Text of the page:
Think engineers are made in college? Think again.
Calvin Phelps, national chair of the National Society of Black Engineers (NSBE) says engineers are built in the third or fourth grade.
Phelps made his point at the recent NSBE gathering in Pittsburgh, which drew more than 8,500 engineers, students and teachers to the David L. Lawrence Convention Center.The organization’s mission is “to increase the number of culturally responsible black engineers who excel academically, succeed professionally and positively impact the community.”
One way NSBE does this is by dedicating countless hours of mentorship to students with interest in the “STEM” fields of science, technology, engineering and math. As Phelps points out in the video interview below, NSBE hosts the Summer Engineering Experience for Kids (SEEK) to expose youth in grades 3-5 to engineering and technology.
Serving a broader audience is the Pre-Collegiate Institute, which addresses K-12 students who demonstrate talent in engineering. Elisha Clayton and Cavon Cormack discuss that in a second video, also below.
At the event, I met Tre’ Bohannon, an eighth-grader whose team, part of Project Still I Rise, from Dallas, Texas, won first place in a robotics and engineering design competition. Many students first become interested in engineering through robot competitions, such as the recent BotsIQ competition in Westmoreland County.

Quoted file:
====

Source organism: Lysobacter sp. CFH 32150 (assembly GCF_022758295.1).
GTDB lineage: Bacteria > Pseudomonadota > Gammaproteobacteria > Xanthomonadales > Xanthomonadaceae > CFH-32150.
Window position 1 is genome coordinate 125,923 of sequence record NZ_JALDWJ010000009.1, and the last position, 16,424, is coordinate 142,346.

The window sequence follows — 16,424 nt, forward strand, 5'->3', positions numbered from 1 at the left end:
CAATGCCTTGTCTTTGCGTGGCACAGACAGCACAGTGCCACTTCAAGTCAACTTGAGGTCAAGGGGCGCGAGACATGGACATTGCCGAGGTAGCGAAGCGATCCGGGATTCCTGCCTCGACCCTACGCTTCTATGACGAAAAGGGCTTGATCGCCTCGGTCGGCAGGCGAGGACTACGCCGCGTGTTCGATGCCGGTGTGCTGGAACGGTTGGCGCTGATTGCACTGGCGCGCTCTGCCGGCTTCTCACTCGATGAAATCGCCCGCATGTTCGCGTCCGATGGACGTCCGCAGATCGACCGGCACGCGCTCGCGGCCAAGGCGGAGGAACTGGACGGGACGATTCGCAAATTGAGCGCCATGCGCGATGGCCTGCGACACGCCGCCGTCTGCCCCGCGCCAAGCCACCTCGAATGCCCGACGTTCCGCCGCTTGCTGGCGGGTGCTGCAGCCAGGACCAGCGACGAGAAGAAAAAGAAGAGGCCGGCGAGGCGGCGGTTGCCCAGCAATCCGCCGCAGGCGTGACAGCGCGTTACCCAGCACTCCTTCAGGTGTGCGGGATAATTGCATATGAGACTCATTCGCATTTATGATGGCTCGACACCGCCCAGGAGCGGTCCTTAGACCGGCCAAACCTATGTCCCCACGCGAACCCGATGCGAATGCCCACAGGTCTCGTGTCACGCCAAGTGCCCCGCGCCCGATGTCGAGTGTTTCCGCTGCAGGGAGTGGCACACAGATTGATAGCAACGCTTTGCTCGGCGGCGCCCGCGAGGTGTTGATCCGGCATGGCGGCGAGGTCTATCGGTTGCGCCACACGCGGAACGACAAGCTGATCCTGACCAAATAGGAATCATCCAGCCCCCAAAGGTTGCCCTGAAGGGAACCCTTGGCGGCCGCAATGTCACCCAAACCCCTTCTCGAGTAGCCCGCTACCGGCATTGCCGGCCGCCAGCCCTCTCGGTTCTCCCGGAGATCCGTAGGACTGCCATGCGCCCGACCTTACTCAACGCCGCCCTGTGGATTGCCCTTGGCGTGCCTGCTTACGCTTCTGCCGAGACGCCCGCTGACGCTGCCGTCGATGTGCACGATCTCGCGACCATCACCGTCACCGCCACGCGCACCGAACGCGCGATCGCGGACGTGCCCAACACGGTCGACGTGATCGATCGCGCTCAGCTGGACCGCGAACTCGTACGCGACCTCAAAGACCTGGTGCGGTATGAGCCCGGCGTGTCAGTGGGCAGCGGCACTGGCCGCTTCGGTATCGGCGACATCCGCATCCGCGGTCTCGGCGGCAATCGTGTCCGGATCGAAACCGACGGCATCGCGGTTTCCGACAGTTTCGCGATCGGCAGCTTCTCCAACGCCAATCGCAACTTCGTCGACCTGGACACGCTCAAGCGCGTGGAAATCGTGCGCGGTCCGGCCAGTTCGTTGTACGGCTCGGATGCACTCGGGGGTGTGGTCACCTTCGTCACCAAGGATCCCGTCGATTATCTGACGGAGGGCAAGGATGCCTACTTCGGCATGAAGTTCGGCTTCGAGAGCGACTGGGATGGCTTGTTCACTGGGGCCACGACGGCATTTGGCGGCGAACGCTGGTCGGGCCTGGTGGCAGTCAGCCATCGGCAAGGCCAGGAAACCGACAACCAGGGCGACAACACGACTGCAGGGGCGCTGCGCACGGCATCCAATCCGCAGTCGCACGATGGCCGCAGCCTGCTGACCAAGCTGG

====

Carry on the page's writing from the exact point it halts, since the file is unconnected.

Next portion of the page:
With the growth of STEM companies and a surplus of jobs in these fields, our region’s students have a lot to be excited about as they prepare to enter the workforce. And NSBE – which is primarily led by college students and recent graduates – is well-positioned to help bridge the gap between younger students and the workforce.
Listen to Phelps talk about the SEEK Camps:
Hear Clayton and Cormack discuss the Pre-Collegiate Initiative: